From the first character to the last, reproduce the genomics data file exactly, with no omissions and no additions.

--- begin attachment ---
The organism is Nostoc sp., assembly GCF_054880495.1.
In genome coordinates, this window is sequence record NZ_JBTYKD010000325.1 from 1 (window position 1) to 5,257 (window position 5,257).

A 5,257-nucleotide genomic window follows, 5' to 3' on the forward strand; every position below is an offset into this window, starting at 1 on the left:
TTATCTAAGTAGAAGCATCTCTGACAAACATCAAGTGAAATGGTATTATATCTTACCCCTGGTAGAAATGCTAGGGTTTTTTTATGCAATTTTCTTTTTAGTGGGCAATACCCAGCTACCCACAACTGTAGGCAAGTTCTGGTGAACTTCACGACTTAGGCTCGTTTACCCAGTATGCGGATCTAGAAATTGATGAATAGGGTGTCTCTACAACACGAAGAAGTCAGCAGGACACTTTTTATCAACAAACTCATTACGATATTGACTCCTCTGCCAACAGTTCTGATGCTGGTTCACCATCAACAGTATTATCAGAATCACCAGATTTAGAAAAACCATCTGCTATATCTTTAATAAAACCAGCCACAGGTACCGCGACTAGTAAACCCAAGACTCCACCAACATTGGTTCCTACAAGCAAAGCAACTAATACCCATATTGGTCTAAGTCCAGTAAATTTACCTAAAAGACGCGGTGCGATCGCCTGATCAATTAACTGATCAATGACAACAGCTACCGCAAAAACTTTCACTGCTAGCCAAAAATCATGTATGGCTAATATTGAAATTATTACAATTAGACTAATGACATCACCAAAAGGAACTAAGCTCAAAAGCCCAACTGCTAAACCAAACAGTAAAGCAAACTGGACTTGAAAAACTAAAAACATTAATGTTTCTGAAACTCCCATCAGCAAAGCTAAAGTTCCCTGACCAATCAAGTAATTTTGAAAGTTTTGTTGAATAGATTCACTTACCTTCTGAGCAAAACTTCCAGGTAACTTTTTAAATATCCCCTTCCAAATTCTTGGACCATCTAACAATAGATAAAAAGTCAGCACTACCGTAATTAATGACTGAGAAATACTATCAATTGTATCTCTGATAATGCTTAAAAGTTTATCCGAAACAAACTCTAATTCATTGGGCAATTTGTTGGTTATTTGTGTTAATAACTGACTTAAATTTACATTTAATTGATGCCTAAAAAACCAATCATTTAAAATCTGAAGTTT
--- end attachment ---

The organism is Nostoc sp., assembly GCF_054880495.1.
In genome coordinates, this window is sequence record NZ_JBTYKD010000325.1 from 1 (window position 1) to 5,257 (window position 5,257).

A 5,257-nucleotide genomic window follows, 5' to 3' on the forward strand; every position below is an offset into this window, starting at 1 on the left:
TTATCTAAGTAGAAGCATCTCTGACAAACATCAAGTGAAATGGTATTATATCTTACCCCTGGTAGAAATGCTAGGGTTTTTTTATGCAATTTTCTTTTTAGTGGGCAATACCCAGCTACCCACAACTGTAGGCAAGTTCTGGTGAACTTCACGACTTAGGCTCGTTTACCCAGTATGCGGATCTAGAAATTGATGAATAGGGTGTCTCTACAACACGAAGAAGTCAGCAGGACACTTTTTATCAACAAACTCATTACGATATTGACTCCTCTGCCAACAGTTCTGATGCTGGTTCACCATCAACAGTATTATCAGAATCACCAGATTTAGAAAAACCATCTGCTATATCTTTAATAAAACCAGCCACAGGTACCGCGACTAGTAAACCCAAGACTCCACCAACATTGGTTCCTACAAGCAAAGCAACTAATACCCATATTGGTCTAAGTCCAGTAAATTTACCTAAAAGACGCGGTGCGATCGCCTGATCAATTAACTGATCAATGACAACAGCTACCGCAAAAACTTTCACTGCTAGCCAAAAATCATGTATGGCTAATATTGAAATTATTACAATTAGACTAATGACATCACCAAAAGGAACTAAGCTCAAAAGCCCAACTGCTAAACCAAACAGTAAAGCAAACTGGACTTGAAAAACTAAAAACATTAATGTTTCTGAAACTCCCATCAGCAAAGCTAAAGTTCCCTGACCAATCAAGTAATTTTGAAAGTTTTGTTGAATAGATTCACTTACCTTCTGAGCAAAACTTCCAGGTAACTTTTTAAATATCCCCTTCCAAATTCTTGGACCATCTAACAATAGATAAAAAGTCAGCACTACCGTAATTAATGACTGAGAAATACTATCAATTGTATCTCTGATAATGCTTAAAAGTTTATCCGAAACAAACTCTAATTCATTGGGCAATTTGTTGGTTATTTGTGTTAATAACTGACTTAAATTTACATTTAATTGATGCCTAAAAAACCAATCATTTAAAATCTGAAGTTT